So, before you set out to be the networker-in-chief and appear at every event with a stack of business cards and interesting stories to tell, know that you should attend profession-specific gatherings and parties with friends from school for only two reasons:
- To rekindle old memories with colleagues and schoolmates, and overall, to have a good time with like-minded individuals.
- To listen to or meet speakers who will offer unique perspectives and broaden your knowledge of the subject matter.
After you have examined the above facts and reconfigured your networking methodology, here are some tips for effective and efficient networking:
- Attend more networking events outside of your natural professional circle. If you are, for example, a financial expert at a meeting of architects, your skills may complement theirs. This means that you will be able to meet like-minded individuals without the rivalry of peers, thus opening doors to opportunities with various organizations that seek outside help when handling projects that require know-how at different stages of a venture. The likelihood of being invited for your expertise, therefore, becomes greater.
- Although a networking lunch is a business event, try to keep business out of it. Enjoy your time as you would at a random social gathering. Do not push yourself into situations where you appear like a salesman. Unless you are specifically asked for it, don’t swing open your wallet and slide out your newly minted business card as soon as introductions are made. That should come at the end, and only if both parties seem eager to share more info.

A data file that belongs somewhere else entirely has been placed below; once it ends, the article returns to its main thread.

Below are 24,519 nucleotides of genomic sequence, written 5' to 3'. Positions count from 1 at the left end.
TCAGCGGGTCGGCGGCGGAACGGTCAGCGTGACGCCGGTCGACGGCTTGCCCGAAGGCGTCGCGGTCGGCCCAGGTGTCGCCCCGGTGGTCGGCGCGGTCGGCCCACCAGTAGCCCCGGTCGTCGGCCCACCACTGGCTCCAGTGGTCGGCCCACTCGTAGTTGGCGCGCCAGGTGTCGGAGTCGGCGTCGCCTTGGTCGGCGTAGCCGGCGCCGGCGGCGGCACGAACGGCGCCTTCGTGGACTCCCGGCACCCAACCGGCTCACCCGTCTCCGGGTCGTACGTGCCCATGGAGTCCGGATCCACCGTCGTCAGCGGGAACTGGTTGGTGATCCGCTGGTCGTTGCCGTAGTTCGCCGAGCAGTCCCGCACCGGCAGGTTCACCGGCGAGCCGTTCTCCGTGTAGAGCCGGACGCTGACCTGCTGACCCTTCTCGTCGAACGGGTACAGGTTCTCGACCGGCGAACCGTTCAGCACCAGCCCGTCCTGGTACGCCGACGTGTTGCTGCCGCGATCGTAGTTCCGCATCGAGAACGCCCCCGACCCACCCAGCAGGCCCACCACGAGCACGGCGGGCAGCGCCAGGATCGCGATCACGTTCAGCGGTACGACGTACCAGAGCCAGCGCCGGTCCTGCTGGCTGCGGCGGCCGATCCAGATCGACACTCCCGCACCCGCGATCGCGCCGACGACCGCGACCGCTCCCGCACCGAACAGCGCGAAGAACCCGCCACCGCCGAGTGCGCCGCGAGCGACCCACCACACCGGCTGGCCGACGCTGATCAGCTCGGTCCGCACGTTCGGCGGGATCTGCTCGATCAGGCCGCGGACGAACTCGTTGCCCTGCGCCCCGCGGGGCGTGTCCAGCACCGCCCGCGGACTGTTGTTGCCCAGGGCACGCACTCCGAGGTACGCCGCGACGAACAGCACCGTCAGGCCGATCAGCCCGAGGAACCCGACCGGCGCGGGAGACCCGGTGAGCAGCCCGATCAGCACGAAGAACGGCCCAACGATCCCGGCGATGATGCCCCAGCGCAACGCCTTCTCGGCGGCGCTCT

- If you already know some people at the event and want to introduce a friend to this new circle, do so with style. Instead of saying, “Guys, this is Joe – Joe, this is Melanie and Steve” elaborate a little. “Guys this is my financial expert friend from XYZ Company. He is mainly deals with mergers & acquisitions, and plays great tennis (or jazz guitar) and vice versa.” Note that the last piece of info makes your friend more approachable and is an automatic ice breaker. Always include this final touch where you mention a common interest. This kind of introduction also increases your own status in everyone’s eyes, as you show that you value your friends and appreciate their success.
In conclusion, remember that to be a winner, you need to make others win with you. When you get introduced or recommended, make sure the endorsing person receives the same reverence from you. It does not have to be a share of your profits, but rather you could show your appreciation with a referral for projects that would be in his or her realm or an invitation to an event (public, professional, or private) that pertains to his or her particular interest. This would ensure a positive cycle.
The right connections can get you to higher levels at a much faster rate. Some even say that knowing the right people is more important than your degree. Networking should, therefore, be an area of expertise itself, as it affects all aspects of your life. I hope this short guide will be useful the next time you charge into crowds. Let me know how what you do and how it goes!